A “HIT AND RUN” THE BELGRADE WAY

SERBIAN POLICEMAN: "IT'S MADNESS OVER HERE. THIS IS A CRAZY COUNTRY, THESE ARE CRAZY PEOPLE, THEY DO CRAZY THINGS." AND IT'S ALL CONSIDERED "NORMAL", INCLUDING DOUBLE-PARKING AND BLOCKING OTHER PEOPLE'S CARS Last Thursday, I parked our car on "our" street. Milutina Bojica is "a quiet dead end," as people would describe the 100m-cul de sac. It sticks out like an appendix perpendicular to Palmoticeva St, a well known tree-lined residential street in the heart of Belgrade which runs straight down from the Serbian Parliament. Parking in this congested area is always at a premium but especially now when the vacations are over and the kids are back in school. So we were lucky to find a spot so close to our apartment. We call this "carsko mesto" (an imperial spot). 🙂 Well, three days later it turned into a pauper's spot.

BEAUTIFUL BELGRADE: A CITY ON TWO MIGHTY RIVERS SPARKLES AT NIGHT FROM KALEMEGDAN FORTRESS

It has been years since I walked along the walls of the Kalemegdan fortress. This Turkish structure built on the walls of the Roman city (Singidunum) has always symbolized the indestructibility and resilience of the Serbian nation. After a 500-year darkness under the Turkish sultans and pashas, the Serbs threw off the Ottoman yoke in early 19th century and created their own kingdom. Kalemegdan became a symbol of Serbian victories over three mighty empires – the Ottoman, the Austrian and the German. In 1928, on the 10th anniversary of that victory, a huge monument was unveiled. Dubbed the Victor, the Serbian warrior is holding a hawk in his left hand, symbolizing vigilance and watchful eye pointed toward the former Austrian empire, and a sword in the right hand, ready to defend again his country if necessary.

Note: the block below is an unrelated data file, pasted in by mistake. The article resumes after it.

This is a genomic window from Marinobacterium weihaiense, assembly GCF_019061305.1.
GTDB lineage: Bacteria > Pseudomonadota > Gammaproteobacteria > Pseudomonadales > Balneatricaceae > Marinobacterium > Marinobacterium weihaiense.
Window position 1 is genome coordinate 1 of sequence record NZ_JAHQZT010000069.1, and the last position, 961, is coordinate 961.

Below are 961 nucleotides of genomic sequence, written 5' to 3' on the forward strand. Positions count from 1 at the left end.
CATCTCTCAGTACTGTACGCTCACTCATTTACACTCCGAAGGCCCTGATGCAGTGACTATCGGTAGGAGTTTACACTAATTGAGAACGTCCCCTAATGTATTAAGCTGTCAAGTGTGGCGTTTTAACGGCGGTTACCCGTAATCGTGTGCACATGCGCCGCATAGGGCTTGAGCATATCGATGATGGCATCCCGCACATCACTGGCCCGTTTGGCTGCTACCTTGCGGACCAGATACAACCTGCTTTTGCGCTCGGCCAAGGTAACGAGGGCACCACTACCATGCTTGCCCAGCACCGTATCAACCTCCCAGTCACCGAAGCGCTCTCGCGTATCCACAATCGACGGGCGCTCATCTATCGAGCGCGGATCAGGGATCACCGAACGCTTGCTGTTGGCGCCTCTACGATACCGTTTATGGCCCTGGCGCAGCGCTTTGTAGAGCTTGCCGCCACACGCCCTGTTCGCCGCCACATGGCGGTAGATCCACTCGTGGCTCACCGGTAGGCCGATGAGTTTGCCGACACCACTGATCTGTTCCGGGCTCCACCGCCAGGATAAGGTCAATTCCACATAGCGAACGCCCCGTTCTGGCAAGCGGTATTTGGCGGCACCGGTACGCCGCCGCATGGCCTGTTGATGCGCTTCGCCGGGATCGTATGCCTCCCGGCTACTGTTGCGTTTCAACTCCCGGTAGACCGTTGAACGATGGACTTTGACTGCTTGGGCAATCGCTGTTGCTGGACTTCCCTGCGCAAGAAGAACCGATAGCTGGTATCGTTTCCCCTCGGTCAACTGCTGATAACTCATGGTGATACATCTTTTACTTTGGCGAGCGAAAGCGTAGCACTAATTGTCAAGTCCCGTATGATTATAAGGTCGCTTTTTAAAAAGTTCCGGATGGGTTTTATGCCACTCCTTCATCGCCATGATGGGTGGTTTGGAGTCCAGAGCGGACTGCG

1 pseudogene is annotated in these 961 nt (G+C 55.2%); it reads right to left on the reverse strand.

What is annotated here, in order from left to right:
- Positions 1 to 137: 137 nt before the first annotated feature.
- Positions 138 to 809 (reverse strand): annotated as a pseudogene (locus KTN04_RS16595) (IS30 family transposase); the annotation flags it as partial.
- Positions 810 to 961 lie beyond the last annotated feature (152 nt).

UTTER DISREGARD FOR BICYCLE RIDERS AND CIVILIANS

UTTER DISREGARD FOR BIKE RIDERS AND PEDESTRIANS Let's sum it up. In Belgrade, bike riders and pedestrians are like dirt. Free game for builders and drivers. The communist mindset which puts machines ahead of the individuals and nature is still present. Twenty years ago, a Serbian politician (Djindjic) tried to be different. His government built this beautiful bike path and opened the river to the citizens of Belgrade. Alas, it was all for naught. Because the current authorities are again allowing the construction companies to put machine ahead of man. And they are still allowing reckless drivers to get away with endangering the riders on bike paths. There are never any police in sight there while plenty of them are seen handing out parking tickets or wasting time on other petty offenses. Bottom line: BIKERS BEWARE! Belgrade does not want you.